The New Zealand dollar rose ahead of third-quarter inflation data tomorrow which is expected to be weak enough to keep the Reserve Bank on track to cut interest rates next month.

The kiwi rose to 71.09 US cents as at 8am in Wellington from 70.84 cents in late New York trading on Friday. The trade-weighted index rose to 76.48 from 76.18.

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The consumers price index didn't budge in the third quarter and rose just 0.1 per cent year-on-year, according to economists at Bank of New Zealand. That's weaker than the Reserve Bank was projecting in its August monetary policy statement. RBNZ assistant governor John McDermott said last week that the bank's current assumptions "indicate that further policy easing will be required to ensure that future inflation settles" within the bank's 1 percent-to-3 per cent target range. Traders have increased bets the bank will cut the official cash rate to 1.75 per cent at its next MPS on November 10.

"A cut appears almost a done deal," said Kymberly Martin, senior market strategist at BNZ. While the RBNZ has projected stronger inflation than the market, with a year-on-year rise of 0.2 per cent, "it has already made clear the error band around this forecast is 0-0.5 per cent. This implies the Bank would need to see a print above 0.5 per cent to be genuinely surprised and consider backing-off a November cut. We see this as unlikely."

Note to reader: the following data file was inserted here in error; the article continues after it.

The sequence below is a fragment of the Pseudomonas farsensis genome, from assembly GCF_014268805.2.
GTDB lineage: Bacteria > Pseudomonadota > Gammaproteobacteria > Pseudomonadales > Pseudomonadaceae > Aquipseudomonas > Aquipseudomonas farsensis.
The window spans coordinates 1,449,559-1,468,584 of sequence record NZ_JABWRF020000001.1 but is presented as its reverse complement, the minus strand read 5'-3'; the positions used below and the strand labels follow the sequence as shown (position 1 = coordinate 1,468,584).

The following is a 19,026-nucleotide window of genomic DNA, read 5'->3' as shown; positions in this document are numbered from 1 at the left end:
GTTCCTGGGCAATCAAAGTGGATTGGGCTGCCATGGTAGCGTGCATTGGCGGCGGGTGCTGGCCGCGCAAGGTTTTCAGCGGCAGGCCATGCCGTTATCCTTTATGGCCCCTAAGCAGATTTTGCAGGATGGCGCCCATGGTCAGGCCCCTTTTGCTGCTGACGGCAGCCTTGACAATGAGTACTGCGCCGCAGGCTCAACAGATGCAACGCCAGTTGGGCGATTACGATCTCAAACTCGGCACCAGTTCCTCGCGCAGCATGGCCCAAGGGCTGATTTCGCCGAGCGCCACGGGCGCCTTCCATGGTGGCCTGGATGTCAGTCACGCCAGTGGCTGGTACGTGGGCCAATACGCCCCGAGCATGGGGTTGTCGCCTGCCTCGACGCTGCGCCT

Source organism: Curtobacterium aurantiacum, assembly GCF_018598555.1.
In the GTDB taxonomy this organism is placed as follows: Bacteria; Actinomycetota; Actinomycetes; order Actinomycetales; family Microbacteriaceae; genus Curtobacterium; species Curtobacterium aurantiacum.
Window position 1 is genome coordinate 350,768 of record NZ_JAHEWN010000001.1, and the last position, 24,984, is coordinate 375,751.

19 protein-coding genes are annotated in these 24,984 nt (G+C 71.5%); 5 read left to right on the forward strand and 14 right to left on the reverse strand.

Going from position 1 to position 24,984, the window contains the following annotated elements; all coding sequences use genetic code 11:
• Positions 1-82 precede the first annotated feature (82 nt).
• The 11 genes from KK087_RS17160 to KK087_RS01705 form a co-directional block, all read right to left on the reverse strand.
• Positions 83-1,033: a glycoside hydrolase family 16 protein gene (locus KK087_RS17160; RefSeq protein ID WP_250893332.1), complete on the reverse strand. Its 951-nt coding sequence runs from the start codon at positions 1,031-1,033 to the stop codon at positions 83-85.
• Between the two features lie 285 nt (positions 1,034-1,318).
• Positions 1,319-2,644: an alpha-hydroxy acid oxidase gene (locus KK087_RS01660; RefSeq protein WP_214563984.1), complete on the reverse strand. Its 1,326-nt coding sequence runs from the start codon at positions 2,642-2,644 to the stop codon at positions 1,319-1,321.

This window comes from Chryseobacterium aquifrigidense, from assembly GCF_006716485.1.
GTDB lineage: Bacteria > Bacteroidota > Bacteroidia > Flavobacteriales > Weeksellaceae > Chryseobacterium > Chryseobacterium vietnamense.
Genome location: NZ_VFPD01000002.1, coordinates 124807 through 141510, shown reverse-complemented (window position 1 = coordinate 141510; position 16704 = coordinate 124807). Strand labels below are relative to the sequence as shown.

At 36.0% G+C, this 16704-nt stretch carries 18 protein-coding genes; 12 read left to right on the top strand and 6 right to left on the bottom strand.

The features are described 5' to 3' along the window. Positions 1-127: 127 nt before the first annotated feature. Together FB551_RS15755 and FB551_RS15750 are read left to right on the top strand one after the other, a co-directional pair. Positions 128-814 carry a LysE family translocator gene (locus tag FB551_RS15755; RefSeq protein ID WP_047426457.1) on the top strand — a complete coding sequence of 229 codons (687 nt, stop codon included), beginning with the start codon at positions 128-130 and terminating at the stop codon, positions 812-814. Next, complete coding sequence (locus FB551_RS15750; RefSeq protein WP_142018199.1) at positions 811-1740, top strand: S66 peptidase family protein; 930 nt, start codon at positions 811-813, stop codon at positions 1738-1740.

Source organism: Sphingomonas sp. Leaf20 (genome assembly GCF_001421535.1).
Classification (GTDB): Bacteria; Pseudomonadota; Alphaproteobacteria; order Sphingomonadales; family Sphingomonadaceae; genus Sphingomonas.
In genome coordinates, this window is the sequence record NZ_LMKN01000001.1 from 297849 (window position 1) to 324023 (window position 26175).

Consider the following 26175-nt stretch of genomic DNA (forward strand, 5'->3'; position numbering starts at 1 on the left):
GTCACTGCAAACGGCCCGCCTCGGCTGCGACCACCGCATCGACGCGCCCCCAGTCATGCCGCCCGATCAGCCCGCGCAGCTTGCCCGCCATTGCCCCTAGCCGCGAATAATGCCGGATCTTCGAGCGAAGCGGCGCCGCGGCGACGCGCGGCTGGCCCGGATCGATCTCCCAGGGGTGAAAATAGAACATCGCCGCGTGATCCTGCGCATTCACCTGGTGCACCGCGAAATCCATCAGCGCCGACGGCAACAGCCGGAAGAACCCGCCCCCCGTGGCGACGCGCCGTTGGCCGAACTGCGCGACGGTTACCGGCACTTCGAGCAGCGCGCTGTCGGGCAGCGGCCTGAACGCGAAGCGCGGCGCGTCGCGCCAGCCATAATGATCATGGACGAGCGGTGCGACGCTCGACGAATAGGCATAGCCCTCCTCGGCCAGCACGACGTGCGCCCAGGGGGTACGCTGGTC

Ahead of tomorrow's inflation data, traders will be watching for the performance of services (PSI) report for September due out this morning after its manufacturing counterpart, the PMI, rose to a seasonally adjusted 57.7 in September from 55.2 in August.

The kiwi dollar edged up to 93.15 Australian cents from 93.06 cents and gained to 58.51 British pence from 58.10 pence on Friday in New York. It rose to 64.82 euro cents from 64.53 cents and climbed to 74.13 yen from 73.77 yen. It strengthened to 4.7841 yuan from 4.7652 yuan.